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Industry veteran establishes first energy think tank in the Middle East

Article - June 4, 2017

Abdullah bin Hamad Al-Attiyah, one of the architects behind Qatar’s transformation into the leading exporter of liquefied natural gas, has established a unique platform to build towards sustainable development and diversification within the energy sector

For more than three decades, Abdullah bin Hamad Al-Attiyah has been one of the most renowned figures in the Qatari energy business, and has previously served as Chairman and Managing Director of Qatar Petroleum, Minister of Energy and Industry, and second Deputy Prime Minister.

Now, after a long career of service, when many would be thinking about retirement, Mr. Al-Attiyah is focused on supporting Qatar’s move towards a more sustainable future. In November 2015, he established The Abdullah bin Hamad Al-Attiyah International Foundation for Energy and Sustainable Development–the first energy think-tank to operate in the Middle East.

Mr. Al-Attiyah’s vision is for the Foundation to become one of the world’s leading institutions on energy and sustainable development policy.

“The foundation will aim to give advice and share knowledge, while specializing in research and analysis. We will create workshops, write papers, seminars and studies about energy like, how to deal with the market, with oversupply, demand and prices,” he says.  

“We will advise governments and companies on how to build their own projects, how to cut the fat in their expenses, how to avoid market shocks, how to be prepared, how to make the right calculations and how to plan ahead both in the short term and the long term. We want people to knock on our door with questions which we will aim to answer based on our vast experience. The Foundation will have leading experts from around the world.”

Aside from presiding over the Foundation, Mr. Al-Attiyah is the current President of the Administrative Control and Transparency Authority in Qatar. In 2012 he presided the Oversight Committee for the COP 18 Climate Change Conference in Doha and during his long career has received numerous accolades for his work, such as the Grand Cross in the Order of the Orange Nassau, conferred by Queen Beatrix of the of Netherlands; the Grand Cordon Order of the Rising Sun in recognition of his contribution in promoting bilateral relations between Qatar and Japan; and the Necklace of Independence, awarded by the Emir of Qatar, for his efforts on promoting transparency in government and industry in Qatar.

In fact his contributions have been so important that an award recognizing efforts to improve and modernize the energy sector bears his name: The Abdullah bin Hamad Al-Attiyah International Energy Awards are in now their fourth year, with the 2016 winners announced in May.

Several other important figures in the Qatari energy industry and politics make up the Foundation’s board, including Saad Sherida Al-Kaabi, President & CEO of Qatar Petroleum (QP); Dr. Ibrahim Ibrahim, economic advisor to the Emir; Qatar’s Ambassador to Italy Abdulaziz Ahmed al-Malkim; and two QP board members, Hamad Rashid al-Mohannadi and Nasser Khalil al-Jaidah.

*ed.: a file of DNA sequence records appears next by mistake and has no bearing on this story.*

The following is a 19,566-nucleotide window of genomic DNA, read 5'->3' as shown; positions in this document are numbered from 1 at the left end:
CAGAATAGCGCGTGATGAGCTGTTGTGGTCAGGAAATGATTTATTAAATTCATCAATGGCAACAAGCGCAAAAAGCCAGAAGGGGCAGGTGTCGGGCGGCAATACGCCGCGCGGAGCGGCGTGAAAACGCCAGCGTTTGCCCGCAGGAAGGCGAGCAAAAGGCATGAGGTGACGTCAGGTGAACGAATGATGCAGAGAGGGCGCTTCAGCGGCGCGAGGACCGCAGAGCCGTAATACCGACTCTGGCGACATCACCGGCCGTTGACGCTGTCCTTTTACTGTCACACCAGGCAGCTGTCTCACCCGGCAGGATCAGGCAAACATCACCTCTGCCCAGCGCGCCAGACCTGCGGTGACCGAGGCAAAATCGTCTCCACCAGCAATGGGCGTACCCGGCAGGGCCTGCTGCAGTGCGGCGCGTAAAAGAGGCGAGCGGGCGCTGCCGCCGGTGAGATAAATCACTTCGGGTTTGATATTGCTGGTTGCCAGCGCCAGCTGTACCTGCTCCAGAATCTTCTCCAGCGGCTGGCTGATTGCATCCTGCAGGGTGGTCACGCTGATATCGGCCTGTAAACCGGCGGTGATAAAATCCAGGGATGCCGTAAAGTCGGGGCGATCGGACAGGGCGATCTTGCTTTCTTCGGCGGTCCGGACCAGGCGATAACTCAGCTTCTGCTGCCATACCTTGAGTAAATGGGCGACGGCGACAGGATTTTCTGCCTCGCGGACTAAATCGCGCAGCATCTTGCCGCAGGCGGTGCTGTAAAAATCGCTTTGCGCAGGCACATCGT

Since its establishment less than a year ago, the Foundation has kept busy. In November it will host the Clean Energy & Sustainability Summit, in conjunction with The Gulf Organization for Industrial Consulting. The Summit will bring together international and regional professionals to debate the latest developments in clean energy supply and ways to achieve energy sustainability.

“The summit will be a platform to discuss further the energy issues that relate to green-house gas (GHG) emissions and climate change. Technical advantages in clean energy, mitigation of GHG emissions and the energy efficiency improvement will be demonstrated and presented during this summit to further improve the cooperation in fighting climate change,” said Mr. Al-Attiyah in May when announcing the event.

He added that the Summit is an opportunity for Qatar and other GCC states to showcase to the international community their efforts on working towards the establishment of a more environmentally friendly energy supply. “We, at the Foundation, are basically concerned with energy and will be extending our hand to the region and international community”.

With citizens in oil-rich states of the Gulf Cooperation Council (GCC) paying very little or even nothing for electricity, there is of course very little incentive for energy saving, resulting in high per-capita energy consumption (In fact Qatar has the highest per-capita energy consumption in the world according to the International Monetary Fund).  Therefore one of the greatest challenges the oil-rich Gulf States face today is significantly reducing the citizen’s wasteful consumption of heavily subsidized energy.

“As the rest of the world is gradually turning towards greater energy efficiency in economic terms, much of the GCC is going the other way, using ever more energy to produce a unit of economic growth and becoming less competitive in the process,” said board member Dr. Ibrahim at the inauguration of the Foundation in November 2015. “If these long-term consumption trends continue, the Gulf States are forecast to be just a few decades away from relinquishing their long-held position as global energy suppliers.”

Mr. Al-Attiyah explains that this issue is one that worries the Foundation, but he has hope. “I strongly believe in empowering our citizens. Educating our citizens is vital for the future of the Gulf region, which faces many challenges, including that of heavy energy consumption.”

The Foundation wants to lead the charge in educating citizens on resourceful energy use, and plans to establish educational programs in association with institutions based in Qatar to raise awareness of this issue.